Ranked up to three years behind parts of the Asia Pacific by the time pupils reach the age of 15, the British school system has become something of a basket case internationally. If a nation’s economic success is dependent on an educated and highly skilled workforce, the UK is going to become more, rather than less, dependent on immigrants.
There is, however, one shining light in our school system. I am referring, of course, to our increasingly beleaguered independent sector. It is a light that needs to be allowed to shine ever more brightly. Instead, that light is in danger of being dimmed or, in some cases of being switched off altogther, as a direct consequence of government policy. The successful private school sector is under ever growing pressure to remedy the failure of successive governments to improve the maintained sector.
At this week’s conference of independent secondary school head teachers, the chairman, Mike Buchanan, warned the Government that, “independent and state schools cannot make our relationships work with a gun pointing at our heads.” The Prime Minister has threatened that private schools with charitable status will lose that status, and the tax breaks worth around £700 million, associated with it, if they do not work to improve state schools. The support required is likely to take the form of setting up a non-selective school, backing an underperforming academy or admitting more pupils from deprived backgrounds.
Most, if not all, independent schools are already making significant charitable contributions that offset the tax benefit of charitable status. In particular, this takes the form of bursaries and various ‘outreach’ programmes. Sharing of facilities and ‘lending’ staff to teach some lessons in state schools is also common. In recent years we have, also, seen leading independent schools sponsoring academies and free schools. The outstanding London Academy of Excellence, a free sixth form college in Newham, is a prime example.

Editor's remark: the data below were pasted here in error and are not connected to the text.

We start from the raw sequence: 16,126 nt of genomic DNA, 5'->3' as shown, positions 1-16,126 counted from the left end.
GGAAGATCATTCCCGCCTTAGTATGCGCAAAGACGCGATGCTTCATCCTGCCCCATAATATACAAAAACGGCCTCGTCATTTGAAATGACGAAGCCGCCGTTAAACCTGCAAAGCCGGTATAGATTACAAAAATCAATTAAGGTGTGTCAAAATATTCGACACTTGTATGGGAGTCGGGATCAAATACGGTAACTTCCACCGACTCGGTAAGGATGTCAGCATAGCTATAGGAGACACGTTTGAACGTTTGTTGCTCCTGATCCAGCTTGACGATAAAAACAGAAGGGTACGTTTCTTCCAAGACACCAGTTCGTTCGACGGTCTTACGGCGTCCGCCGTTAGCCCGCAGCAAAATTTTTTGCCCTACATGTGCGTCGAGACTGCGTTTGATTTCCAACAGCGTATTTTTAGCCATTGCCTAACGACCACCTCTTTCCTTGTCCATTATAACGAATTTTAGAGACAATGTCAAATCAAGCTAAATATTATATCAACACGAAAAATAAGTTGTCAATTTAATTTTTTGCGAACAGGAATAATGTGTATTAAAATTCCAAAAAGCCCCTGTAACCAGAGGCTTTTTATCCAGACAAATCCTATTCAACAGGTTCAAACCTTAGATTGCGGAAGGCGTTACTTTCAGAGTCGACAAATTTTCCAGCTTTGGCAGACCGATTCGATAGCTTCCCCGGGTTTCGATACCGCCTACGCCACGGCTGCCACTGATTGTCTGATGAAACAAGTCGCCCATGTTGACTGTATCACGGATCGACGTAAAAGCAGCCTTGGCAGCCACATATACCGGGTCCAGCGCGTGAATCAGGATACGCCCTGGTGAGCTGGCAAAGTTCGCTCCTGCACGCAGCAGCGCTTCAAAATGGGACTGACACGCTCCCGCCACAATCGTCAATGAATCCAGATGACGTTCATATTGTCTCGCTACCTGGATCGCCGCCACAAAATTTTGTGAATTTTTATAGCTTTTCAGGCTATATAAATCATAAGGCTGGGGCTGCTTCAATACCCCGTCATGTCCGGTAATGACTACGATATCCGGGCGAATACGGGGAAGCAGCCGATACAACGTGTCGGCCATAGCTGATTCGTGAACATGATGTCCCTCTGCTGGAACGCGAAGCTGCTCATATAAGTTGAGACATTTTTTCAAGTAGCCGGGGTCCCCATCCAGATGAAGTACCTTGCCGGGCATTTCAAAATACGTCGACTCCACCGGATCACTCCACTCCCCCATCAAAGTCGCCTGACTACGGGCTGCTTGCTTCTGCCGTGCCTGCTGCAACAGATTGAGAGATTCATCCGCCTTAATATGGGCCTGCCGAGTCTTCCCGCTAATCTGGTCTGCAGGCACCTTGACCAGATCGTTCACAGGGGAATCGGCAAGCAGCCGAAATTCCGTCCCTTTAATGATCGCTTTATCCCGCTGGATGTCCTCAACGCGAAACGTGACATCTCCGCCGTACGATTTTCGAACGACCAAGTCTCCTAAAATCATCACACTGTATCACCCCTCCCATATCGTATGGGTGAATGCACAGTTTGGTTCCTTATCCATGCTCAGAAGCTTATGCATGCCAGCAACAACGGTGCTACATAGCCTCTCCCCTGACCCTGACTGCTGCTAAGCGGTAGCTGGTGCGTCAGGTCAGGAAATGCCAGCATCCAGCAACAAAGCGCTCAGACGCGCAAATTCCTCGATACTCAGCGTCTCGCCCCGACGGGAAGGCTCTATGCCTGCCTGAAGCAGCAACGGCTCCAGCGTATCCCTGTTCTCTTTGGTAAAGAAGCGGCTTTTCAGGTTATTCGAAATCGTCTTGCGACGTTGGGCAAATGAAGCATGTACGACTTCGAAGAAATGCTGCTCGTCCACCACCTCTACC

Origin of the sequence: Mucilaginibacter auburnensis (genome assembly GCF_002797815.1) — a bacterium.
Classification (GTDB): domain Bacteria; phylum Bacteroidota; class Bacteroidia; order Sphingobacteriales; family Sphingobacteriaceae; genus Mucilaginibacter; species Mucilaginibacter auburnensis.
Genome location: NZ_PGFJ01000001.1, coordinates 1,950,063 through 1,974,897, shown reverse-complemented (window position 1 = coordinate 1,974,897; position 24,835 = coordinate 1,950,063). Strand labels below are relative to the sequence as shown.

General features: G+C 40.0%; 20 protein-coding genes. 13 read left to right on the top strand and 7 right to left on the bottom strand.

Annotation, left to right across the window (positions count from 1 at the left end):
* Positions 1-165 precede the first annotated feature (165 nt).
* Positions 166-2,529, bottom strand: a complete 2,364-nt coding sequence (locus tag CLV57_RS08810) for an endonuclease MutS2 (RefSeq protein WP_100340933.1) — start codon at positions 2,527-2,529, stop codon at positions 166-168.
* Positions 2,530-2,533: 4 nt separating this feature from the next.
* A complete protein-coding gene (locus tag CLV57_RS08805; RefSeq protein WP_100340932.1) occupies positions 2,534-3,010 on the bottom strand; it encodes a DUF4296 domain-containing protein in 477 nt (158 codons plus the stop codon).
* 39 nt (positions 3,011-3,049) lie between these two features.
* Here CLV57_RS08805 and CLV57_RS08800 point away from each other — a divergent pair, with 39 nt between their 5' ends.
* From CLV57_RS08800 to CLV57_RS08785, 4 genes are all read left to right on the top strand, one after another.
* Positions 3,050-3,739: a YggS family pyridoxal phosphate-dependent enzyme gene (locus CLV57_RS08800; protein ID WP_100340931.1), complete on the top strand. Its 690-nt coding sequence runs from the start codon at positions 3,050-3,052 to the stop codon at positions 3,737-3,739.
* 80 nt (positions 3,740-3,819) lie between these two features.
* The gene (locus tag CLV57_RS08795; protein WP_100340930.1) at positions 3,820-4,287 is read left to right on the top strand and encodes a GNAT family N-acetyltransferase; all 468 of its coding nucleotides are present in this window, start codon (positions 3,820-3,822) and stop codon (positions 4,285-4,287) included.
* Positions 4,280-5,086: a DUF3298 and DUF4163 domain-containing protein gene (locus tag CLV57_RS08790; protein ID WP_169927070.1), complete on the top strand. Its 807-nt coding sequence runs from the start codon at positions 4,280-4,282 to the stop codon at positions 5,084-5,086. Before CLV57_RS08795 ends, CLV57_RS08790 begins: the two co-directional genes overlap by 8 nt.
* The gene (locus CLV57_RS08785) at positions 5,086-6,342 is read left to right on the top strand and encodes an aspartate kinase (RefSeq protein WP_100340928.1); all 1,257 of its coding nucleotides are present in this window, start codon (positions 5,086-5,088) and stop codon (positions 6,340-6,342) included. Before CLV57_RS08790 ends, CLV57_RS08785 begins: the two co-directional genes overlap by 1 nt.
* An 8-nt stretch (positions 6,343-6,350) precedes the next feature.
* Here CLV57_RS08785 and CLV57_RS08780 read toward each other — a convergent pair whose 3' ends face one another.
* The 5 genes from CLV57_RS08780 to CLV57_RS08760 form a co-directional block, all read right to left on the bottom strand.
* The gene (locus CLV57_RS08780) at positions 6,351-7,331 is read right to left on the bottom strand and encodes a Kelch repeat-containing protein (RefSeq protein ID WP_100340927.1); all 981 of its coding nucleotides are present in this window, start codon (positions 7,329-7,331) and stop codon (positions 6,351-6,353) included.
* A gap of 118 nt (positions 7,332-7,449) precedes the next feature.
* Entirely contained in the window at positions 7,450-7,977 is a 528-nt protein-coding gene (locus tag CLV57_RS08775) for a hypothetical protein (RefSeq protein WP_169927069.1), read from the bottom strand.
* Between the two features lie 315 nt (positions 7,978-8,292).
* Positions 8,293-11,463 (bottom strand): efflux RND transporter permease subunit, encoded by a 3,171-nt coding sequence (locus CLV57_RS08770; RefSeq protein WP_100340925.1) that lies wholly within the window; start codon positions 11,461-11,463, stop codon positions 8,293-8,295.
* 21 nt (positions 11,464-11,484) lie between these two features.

Given the efforts being made on a voluntary basis, it is unnecessary and unacceptable for independent schools to feel that the element of compulsion now planned is equivalent to having a gun head put to their collective heads. It is also unwise. If the threats continue and are backed by statute, the loss of charitable status may have to be accepted and offset by reducing or withdrawing bursaries and other assistance currently provided. This is already being widely discussed and not least by those many private schools that may offer an excellent education but only just manage to keep their heads above water, financially.
All of this will come as good news for that rich ‘elite’ of parents in countries with economies that compete with our own. More places will be available in UK independent schools for their children! Pupils in Shanghai, Singapore and Hong Kong, for example, may be at the summit of educational attainment internationally but when it comes to the ‘crème de la crème’ of schooling many of their most well-off parents are looking to have their offspring educated at UK private schools. Such is the demand and popularity of these British schools that many have opened outposts abroad and not least in the Asia Pacific. British private schools overseas are contributing around £1 billion to the UK economy. They are an internationally admired brand of excellence that does much to raise the general profile of the UK overseas. At a time of Brexit what could be more important?
The coercion being exerted by this Government on the independent sector is ill-considered and misguided. Furthermore, it will be counter-productive. It is likely to make some private schools more exclusive and force others to close altogether and, thereby, increase pupil numbers pressure on the maintained sector.
Instead of penalising independent schools, we should celebrate the fact that one part of our school system, at least, is world beating. State schools need to imitate private schools as far as is possible rather than being a burden on them, learn from them rather than dragging them down. In that context, the independent sector will be free to remain willing and effective partners in raising the performance of state schools.